History of Emergencies

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The page below is a sample from the LabCE course Laboratory Emergency Preparedness. Access the complete course and earn ASCLS P.A.C.E.-approved continuing education credits by subscribing online.

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History of Emergencies

In the past, disaster plans were the most effective methods to prepare for and respond to emergency events. Prior emergency events frequently created mass casualty situations in which resources were challenged by the large number of casualties over a relatively short time period.
However, more recent emergency events have caused disaster plans to be less effective. Recent events have led to compromised patient care by (a) the inability of healthcare facilities to provide necessary medical services, (b) the failure of critical utility services (e.g., electricity and water), (c) the loss of computer systems (e.g., hostage, malware, fire, etc.), and (d) the inability to obtain supplies to operate (e.g., manufacturer's backorders or FDA-ordered shutdowns).
Due to these more extreme and urgent events, agencies have shifted from disaster planning to emergency management, which outlines the entire process of how to prepare for, respond to, and recover from all at-risk emergency events. The new term for emergency planning is a Continuity of Operations Plan (COOP).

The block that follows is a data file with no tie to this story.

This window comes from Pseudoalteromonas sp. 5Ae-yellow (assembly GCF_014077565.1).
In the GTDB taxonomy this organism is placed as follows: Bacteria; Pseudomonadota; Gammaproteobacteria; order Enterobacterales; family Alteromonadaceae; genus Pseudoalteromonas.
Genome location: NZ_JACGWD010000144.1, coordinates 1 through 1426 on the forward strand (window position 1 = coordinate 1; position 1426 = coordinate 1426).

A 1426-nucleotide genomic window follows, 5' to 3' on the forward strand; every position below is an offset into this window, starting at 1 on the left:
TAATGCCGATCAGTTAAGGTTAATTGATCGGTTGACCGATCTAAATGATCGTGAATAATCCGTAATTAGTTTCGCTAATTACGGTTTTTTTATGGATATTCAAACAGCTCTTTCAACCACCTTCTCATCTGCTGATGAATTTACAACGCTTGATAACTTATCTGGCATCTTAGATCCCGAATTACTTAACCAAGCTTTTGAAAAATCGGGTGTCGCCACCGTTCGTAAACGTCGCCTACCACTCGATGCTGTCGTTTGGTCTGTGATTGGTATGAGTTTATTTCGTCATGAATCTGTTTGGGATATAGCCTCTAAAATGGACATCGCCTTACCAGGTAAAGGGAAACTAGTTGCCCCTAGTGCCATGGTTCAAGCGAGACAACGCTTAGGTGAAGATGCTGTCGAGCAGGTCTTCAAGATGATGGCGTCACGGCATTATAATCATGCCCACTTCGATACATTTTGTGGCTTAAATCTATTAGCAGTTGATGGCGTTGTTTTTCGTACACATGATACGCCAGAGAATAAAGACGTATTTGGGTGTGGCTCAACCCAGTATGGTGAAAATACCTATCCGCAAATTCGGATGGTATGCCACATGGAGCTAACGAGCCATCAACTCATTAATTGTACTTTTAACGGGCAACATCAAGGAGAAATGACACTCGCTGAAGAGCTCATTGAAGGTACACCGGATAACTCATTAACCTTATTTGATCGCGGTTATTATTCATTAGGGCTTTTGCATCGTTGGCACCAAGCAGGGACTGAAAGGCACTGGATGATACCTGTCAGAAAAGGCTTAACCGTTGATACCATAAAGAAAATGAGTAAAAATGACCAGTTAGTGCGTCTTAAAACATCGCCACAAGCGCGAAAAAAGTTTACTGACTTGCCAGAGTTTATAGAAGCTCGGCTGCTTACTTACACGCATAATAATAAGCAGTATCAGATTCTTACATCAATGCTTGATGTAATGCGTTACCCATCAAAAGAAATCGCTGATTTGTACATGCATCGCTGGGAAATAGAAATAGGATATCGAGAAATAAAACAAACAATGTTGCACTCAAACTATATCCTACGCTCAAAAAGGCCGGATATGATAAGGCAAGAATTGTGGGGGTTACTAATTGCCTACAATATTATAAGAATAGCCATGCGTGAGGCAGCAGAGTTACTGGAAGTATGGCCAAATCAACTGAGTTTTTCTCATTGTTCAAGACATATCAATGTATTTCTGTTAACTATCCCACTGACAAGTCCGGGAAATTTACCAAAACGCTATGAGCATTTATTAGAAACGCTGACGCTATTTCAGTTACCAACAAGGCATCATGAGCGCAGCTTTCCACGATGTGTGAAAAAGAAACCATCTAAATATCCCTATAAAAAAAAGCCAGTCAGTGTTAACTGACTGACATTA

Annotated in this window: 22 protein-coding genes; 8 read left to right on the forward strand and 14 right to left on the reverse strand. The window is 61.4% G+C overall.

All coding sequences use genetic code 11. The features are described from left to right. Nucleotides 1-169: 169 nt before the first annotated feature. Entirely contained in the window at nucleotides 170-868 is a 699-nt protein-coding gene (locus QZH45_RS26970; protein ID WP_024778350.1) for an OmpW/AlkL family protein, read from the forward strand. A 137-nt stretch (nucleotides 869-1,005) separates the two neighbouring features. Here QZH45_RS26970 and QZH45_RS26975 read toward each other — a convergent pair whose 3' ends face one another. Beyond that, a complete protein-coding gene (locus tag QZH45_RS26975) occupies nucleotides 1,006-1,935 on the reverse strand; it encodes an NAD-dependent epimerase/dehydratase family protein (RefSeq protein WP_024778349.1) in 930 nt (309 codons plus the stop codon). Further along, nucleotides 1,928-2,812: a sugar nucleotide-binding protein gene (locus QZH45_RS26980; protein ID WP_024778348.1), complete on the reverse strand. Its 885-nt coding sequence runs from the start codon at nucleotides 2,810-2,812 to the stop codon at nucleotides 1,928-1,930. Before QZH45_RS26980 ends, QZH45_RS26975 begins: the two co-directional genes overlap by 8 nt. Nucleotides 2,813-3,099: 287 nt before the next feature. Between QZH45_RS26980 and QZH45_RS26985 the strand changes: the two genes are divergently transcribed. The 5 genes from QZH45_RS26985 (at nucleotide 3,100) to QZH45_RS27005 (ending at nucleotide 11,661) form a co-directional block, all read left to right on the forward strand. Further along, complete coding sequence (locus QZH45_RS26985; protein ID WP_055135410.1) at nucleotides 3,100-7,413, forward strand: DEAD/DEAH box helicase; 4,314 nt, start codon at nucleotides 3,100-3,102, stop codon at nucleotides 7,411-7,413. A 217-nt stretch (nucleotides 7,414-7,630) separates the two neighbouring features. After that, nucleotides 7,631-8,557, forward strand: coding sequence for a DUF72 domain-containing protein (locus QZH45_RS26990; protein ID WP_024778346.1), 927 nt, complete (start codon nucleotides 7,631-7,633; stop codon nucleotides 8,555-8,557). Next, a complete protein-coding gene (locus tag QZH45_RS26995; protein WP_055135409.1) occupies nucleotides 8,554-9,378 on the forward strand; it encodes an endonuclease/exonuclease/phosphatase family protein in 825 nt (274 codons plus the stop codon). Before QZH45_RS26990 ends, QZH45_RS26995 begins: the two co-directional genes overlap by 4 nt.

2. Foran, Michael. "The Twin Towers burn on the morning of September 11th, 2001, as seen from the Brooklyn Promenade." Wikimedia Commons, 11 Sept 2001, https://commons.wikimedia.org/wiki/File:WTC_smoking_on_9-11.jpeg.
3. McDaniel, Philip A. "A village near the coast of Sumatra lays in ruin after the Tsunami that struck South East Asia." Wikimedia Commons, 02 January 2005, https://commons.wikimedia.org/wiki/File:US_Navy_050102-N-9593M-040_A_village_near_the_coast_of_Sumatra_lays_in_ruin_after_the_Tsunami_that_struck_South_East_Asia.jpg.

The World Trade Center terrorist attacks, 11 September 2001 (2).
Tsunami in Sumatra, Indonesia, 26 December 2004 (3).